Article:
Crimson Cadet threw up his hands. “Whatever you say, Sky.” He waited. Sky Ranger burned hot, but he always cooled down quickly. Sure enough, Sky Ranger’s shoulders slumped.
“You didn’t, did you? Try to undermine me? I need to look like I’m in charge out there,” Sky Ranger said. His voice still had a little bit of an edge to it. He was so young to be Sky Ranger, thought Crimson Cadet.
“I know,” said Crimson Cadet. “And you did. You were fine. It was the girl. I think she has some kind of power.”
“Oh? I don’t believe it,” said Sky Ranger. “I’ve never heard of a power that worked like that.”
“We don’t know everything,” Crimson Cadet reminded him. “She may be a new and different kind of extrahuman.”
Sky Ranger frowned. He rarely approved of new and different.
“In any case,” Crimson Cadet pressed quickly on, “I’d like your permission to investigate further. If I could? I know I can track her.”
“You don’t want me to come with you?” Sky Ranger asked, still surly.
“Let… let me do this one on my own,” Crimson Cadet said carefully. “I’ll see what I can do myself first, right? If I need you, I’ll call.”
“Why shouldn’t I just send a team?”
“I think a team will scare her away,” Crimson Cadet explained. “I want a chance to talk to her one-on-one. Okay?”
Sky Ranger’s frown deepened, but at last, he nodded and said, “Okay.”
Crimson Cadet dressed in the least conspicuous outfit he could find and headed for the first floor, pass in hand. The guards at the gate raised their eyebrows, but let him by. Green LED passes were rare, but the blue-clad military guards obeyed them where Crimson Cadet was concerned.
It was bending the law to go out into the city without wearing clearly identifying clothing, he knew, but this case required a light touch. Besides, it was a thrill and a relief to walk through New York City’s streets without everyone staring and pointing. Real freedom must be like this, he thought.
He dug in his pocket and found the Union’s credit chit, which he used to buy himself subway fare. He might be able to fly at 150kph above the clouds, but one of the things he loved best was riding the clattering subway beneath the city streets.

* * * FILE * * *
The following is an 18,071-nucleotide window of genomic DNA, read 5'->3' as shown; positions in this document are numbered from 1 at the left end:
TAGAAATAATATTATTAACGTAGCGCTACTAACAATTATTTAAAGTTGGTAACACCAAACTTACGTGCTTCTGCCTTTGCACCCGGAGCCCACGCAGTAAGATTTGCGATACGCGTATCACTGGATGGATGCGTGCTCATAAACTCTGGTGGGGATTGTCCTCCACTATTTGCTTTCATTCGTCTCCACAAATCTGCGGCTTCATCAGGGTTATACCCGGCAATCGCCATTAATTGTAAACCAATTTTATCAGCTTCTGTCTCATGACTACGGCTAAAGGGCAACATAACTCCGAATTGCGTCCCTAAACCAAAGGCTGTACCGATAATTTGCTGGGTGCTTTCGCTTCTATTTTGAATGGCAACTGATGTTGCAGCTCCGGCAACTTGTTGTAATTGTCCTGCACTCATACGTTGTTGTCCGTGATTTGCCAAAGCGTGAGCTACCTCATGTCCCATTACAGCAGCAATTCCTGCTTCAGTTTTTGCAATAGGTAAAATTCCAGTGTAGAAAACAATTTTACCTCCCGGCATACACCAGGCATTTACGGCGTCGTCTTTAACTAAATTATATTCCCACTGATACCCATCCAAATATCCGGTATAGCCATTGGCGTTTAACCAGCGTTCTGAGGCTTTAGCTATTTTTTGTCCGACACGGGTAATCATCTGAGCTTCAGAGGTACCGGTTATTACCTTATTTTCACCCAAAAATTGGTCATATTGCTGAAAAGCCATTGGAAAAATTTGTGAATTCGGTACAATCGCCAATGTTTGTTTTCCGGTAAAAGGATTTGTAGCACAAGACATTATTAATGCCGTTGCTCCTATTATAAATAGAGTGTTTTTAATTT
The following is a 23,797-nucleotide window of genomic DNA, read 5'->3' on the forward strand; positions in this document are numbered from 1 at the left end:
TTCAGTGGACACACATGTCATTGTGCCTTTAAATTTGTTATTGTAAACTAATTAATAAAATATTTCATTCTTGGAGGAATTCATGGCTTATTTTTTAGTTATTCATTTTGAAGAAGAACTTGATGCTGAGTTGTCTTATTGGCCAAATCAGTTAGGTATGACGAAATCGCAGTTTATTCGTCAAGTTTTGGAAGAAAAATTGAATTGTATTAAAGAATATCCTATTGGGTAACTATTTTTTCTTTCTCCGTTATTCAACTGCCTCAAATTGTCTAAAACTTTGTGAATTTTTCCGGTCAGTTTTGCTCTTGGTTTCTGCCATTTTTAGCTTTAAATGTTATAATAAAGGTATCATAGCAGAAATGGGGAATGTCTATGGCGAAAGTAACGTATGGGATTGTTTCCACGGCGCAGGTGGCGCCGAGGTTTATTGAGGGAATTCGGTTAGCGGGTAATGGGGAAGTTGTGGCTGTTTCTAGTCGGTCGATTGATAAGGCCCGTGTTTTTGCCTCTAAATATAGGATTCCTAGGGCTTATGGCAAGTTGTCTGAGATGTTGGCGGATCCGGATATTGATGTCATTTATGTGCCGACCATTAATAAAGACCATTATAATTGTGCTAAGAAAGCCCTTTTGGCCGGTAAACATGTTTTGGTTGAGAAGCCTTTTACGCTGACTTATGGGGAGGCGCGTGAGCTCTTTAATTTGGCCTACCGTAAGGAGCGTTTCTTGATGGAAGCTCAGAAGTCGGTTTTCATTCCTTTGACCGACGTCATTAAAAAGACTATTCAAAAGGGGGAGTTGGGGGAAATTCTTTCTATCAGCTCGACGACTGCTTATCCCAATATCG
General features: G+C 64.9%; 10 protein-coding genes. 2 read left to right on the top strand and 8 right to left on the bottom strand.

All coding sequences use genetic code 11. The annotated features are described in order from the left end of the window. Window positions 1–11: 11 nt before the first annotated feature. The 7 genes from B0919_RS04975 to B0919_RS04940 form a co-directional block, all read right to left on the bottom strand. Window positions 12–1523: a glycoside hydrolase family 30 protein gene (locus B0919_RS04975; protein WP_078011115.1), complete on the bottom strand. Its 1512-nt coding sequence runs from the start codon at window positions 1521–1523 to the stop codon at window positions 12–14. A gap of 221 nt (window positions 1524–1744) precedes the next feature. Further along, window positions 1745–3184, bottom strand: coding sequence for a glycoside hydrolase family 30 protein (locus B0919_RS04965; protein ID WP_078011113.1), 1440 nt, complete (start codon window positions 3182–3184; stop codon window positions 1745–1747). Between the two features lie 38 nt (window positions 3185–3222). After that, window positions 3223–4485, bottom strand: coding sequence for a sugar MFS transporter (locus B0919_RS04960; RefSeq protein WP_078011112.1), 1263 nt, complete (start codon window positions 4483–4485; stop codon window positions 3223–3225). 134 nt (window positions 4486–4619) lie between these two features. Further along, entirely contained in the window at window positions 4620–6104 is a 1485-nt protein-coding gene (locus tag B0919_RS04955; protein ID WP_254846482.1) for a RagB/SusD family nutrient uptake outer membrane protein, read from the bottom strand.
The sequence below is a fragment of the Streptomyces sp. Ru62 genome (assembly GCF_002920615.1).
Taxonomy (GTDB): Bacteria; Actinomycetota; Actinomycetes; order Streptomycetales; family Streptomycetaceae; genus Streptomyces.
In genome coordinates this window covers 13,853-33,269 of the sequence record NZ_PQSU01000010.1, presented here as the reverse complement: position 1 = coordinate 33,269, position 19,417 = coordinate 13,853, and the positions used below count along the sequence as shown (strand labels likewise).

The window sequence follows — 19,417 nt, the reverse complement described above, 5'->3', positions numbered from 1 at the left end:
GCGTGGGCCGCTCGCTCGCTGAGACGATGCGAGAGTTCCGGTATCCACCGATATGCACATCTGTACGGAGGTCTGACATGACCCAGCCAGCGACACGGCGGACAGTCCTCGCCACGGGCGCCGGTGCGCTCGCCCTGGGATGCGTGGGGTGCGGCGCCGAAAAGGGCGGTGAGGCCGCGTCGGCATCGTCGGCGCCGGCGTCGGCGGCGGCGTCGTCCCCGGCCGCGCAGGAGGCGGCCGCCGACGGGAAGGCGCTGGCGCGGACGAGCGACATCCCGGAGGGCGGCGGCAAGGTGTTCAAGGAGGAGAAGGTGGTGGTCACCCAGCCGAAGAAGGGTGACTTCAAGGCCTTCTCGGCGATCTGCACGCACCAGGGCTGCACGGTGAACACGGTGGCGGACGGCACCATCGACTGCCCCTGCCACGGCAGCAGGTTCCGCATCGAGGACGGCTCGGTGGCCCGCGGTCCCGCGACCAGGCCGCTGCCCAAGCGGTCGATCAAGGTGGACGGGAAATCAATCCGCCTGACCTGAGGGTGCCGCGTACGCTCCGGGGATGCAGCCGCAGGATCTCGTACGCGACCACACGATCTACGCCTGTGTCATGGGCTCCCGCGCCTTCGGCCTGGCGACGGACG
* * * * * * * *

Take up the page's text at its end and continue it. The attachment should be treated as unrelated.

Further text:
The Staten Island neighborhood where they’d found the kids was run-down and half-populated, just like a lot of the rest of the island. Many of the residents had migrated to the modern towers of Queens or left the city entirely years ago. The past half-century hadn’t been good for New York. The old Sky Ranger had told him that Lower Manhattan had been bristling with tall skyscrapers and bustling with commerce before the war. Now it was a faraway warren of low-rise postwar concrete apartment buildings and vacant lots, fertile ground only for tiny extremist groups like the Black Bands and the Reform Party.
He started with the house they’d gone to originally, but it stood stubbornly empty. He did a cursory check, then worked out a search pattern for the neighborhood in his head. He was good at searches, and he often found what he was looking for.
Chances were, the girl and her troop of kids were still here somewhere. He just had to look hard enough, and hope they didn’t get spooked. He had a sense, though, about the girl; something about the way she’d looked at him. She’d make herself known.
It didn’t take too long. He’d only been looking for an hour when he found her perched on top of a low wall, staring down at him.
“Well?” she asked.
She had dark skin; deep, calm eyes; and hair pulled back in tight braids. She couldn’t be more than a young teenager.
He smiled up at her, turning on the charm. “Hello,” he said conversationally.
“Well?” she said again, folding her arms in a single smooth motion. It was an uncanny move.
“Remember me?” he asked, trying to joke.
She actually smiled. Maybe this will be easier than I thought! Crimson Cadet hoped.
“I remember you, and the rest of you,” she said.
“Where are the others?”
“Safe,” she said. “We’re good at hiding from you. This isn’t the first time you’ve come for me, you know.”
“Yes, back at the house.”
“No,” she said. “Before that.”
“… Oh?” Crimson Cadet asked, confused. He didn’t remember her.